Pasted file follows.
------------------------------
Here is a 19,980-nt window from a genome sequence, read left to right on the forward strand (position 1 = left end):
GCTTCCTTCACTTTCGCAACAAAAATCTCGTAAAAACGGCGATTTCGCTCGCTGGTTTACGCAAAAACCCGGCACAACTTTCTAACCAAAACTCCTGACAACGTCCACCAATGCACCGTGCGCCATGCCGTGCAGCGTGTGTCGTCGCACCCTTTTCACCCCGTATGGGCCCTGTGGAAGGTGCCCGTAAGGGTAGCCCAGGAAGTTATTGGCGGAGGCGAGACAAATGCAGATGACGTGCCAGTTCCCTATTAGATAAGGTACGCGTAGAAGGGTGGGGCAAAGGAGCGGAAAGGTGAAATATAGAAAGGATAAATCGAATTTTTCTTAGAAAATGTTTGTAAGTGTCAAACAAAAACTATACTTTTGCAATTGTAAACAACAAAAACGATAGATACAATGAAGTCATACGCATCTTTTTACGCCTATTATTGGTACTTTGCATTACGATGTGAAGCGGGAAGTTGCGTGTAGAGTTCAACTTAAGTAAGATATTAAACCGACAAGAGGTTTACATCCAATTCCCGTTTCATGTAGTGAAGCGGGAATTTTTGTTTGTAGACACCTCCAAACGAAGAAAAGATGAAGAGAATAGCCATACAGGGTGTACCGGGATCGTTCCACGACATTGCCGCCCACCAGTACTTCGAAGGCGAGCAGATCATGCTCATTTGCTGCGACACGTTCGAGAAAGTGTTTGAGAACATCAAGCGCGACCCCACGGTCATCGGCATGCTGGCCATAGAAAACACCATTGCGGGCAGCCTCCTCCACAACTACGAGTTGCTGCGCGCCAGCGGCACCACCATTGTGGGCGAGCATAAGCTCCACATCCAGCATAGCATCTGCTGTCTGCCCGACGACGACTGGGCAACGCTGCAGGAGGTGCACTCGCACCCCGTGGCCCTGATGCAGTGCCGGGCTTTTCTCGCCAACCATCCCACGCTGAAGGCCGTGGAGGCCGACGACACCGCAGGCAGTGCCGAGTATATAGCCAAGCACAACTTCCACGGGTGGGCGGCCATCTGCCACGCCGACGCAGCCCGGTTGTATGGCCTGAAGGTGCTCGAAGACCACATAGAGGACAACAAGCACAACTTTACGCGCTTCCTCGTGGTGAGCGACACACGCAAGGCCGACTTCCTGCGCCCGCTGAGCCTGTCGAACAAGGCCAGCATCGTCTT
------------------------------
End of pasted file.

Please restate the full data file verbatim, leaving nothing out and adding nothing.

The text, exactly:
Here is a 19,980-nt window from a genome sequence, read left to right on the forward strand (position 1 = left end):
GCTTCCTTCACTTTCGCAACAAAAATCTCGTAAAAACGGCGATTTCGCTCGCTGGTTTACGCAAAAACCCGGCACAACTTTCTAACCAAAACTCCTGACAACGTCCACCAATGCACCGTGCGCCATGCCGTGCAGCGTGTGTCGTCGCACCCTTTTCACCCCGTATGGGCCCTGTGGAAGGTGCCCGTAAGGGTAGCCCAGGAAGTTATTGGCGGAGGCGAGACAAATGCAGATGACGTGCCAGTTCCCTATTAGATAAGGTACGCGTAGAAGGGTGGGGCAAAGGAGCGGAAAGGTGAAATATAGAAAGGATAAATCGAATTTTTCTTAGAAAATGTTTGTAAGTGTCAAACAAAAACTATACTTTTGCAATTGTAAACAACAAAAACGATAGATACAATGAAGTCATACGCATCTTTTTACGCCTATTATTGGTACTTTGCATTACGATGTGAAGCGGGAAGTTGCGTGTAGAGTTCAACTTAAGTAAGATATTAAACCGACAAGAGGTTTACATCCAATTCCCGTTTCATGTAGTGAAGCGGGAATTTTTGTTTGTAGACACCTCCAAACGAAGAAAAGATGAAGAGAATAGCCATACAGGGTGTACCGGGATCGTTCCACGACATTGCCGCCCACCAGTACTTCGAAGGCGAGCAGATCATGCTCATTTGCTGCGACACGTTCGAGAAAGTGTTTGAGAACATCAAGCGCGACCCCACGGTCATCGGCATGCTGGCCATAGAAAACACCATTGCGGGCAGCCTCCTCCACAACTACGAGTTGCTGCGCGCCAGCGGCACCACCATTGTGGGCGAGCATAAGCTCCACATCCAGCATAGCATCTGCTGTCTGCCCGACGACGACTGGGCAACGCTGCAGGAGGTGCACTCGCACCCCGTGGCCCTGATGCAGTGCCGGGCTTTTCTCGCCAACCATCCCACGCTGAAGGCCGTGGAGGCCGACGACACCGCAGGCAGTGCCGAGTATATAGCCAAGCACAACTTCCACGGGTGGGCGGCCATCTGCCACGCCGACGCAGCCCGGTTGTATGGCCTGAAGGTGCTCGAAGACCACATAGAGGACAACAAGCACAACTTTACGCGCTTCCTCGTGGTGAGCGACACACGCAAGGCCGACTTCCTGCGCCCGCTGAGCCTGTCGAACAAGGCCAGCATCGTCTT